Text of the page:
You too may have a case of the “reminiscence bump”, if when asked to choose the best or favourite of anything, be it music, film, a memory, or even a sports-person, you select an example from your late teenage years, rather than from a later, or the present, time.
This term describes the fact that when you ask people to name the most memorable events in their lives, they tend to refer to things that happened to them in their teens and early twenties. Recently it’s been shown that a similar effect occurs when you ask people to name their favourite music, books and films, with them tending to pick out content from their youth.
A link between above average reading skills, and poor facial recognition abilities, has been uncovered by researchers who have found that both cognitive functions utilise the same area of the brain, which seems to suggest that we can only excel at one or the other, but not both.
Unsurprisingly, those who were better readers had more activation in this area when they were reading compared with the others. And when volunteers listened to spoken sentences, all their brains showed similar responses in the visual word form area. But when the researchers showed participants pictures of faces, the visual word form area of those who could read was much less active than that of participants who could not read.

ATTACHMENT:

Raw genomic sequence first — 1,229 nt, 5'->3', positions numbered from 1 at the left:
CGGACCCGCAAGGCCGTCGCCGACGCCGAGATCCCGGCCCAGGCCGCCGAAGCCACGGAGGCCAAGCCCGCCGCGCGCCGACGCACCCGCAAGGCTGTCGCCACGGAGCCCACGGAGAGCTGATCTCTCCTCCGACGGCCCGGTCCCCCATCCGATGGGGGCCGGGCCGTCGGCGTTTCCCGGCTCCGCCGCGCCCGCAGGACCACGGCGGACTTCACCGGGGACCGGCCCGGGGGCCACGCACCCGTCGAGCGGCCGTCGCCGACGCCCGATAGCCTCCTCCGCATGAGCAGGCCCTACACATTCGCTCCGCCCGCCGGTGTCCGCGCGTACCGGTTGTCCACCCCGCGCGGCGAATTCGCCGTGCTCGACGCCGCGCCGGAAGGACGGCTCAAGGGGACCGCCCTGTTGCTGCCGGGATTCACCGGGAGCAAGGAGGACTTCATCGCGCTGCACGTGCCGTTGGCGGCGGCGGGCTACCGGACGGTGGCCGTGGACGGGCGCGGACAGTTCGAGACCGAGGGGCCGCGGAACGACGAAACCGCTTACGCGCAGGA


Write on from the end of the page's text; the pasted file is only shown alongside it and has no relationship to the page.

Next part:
Each time we recall a memory we are subtly re-editing it. The more we recall something, the more the original memory changes, to the point, I imagine, that we eventually forget what actually happened.
A memory is only as real as the last time you remembered it. The more you remember something, the less accurate the memory becomes. The larger moral of the experiment is that memory is a ceaseless process, not a repository of inert information. It shows us that every time we remember anything, the neuronal structure of the memory is delicately transformed, or reconsolidated.
Having a good memory has its drawbacks, as we may come to overly rely on our recall to find many of life’s necessities, such as food.
If, for instance, we never forget where the supermarket is, then we may lose the ability to keep our options open when it comes to sourcing food. Those with a poor memory will forget the location of one supermarket though, and develop the habit of looking for others.
Needless to say, this could severely disadvantage those who are used to only going to Food Station C, (or whatever it was, I forget)…
Take as an example the question: if the ability to remember is such a good thing, why hasn’t evolution given us photographic memories? The answer according to Boyer and Walsh’s model is because we’d starve when the local supermarket went out of business.
It seems we never actually forget anything that has happened to us, we simply have trouble recalling certain events after a time.
Using advanced brain imaging techniques, the scientists discovered that a person’s brain activity while remembering an event is very similar to when it was first experienced, even if specifics can’t be recalled.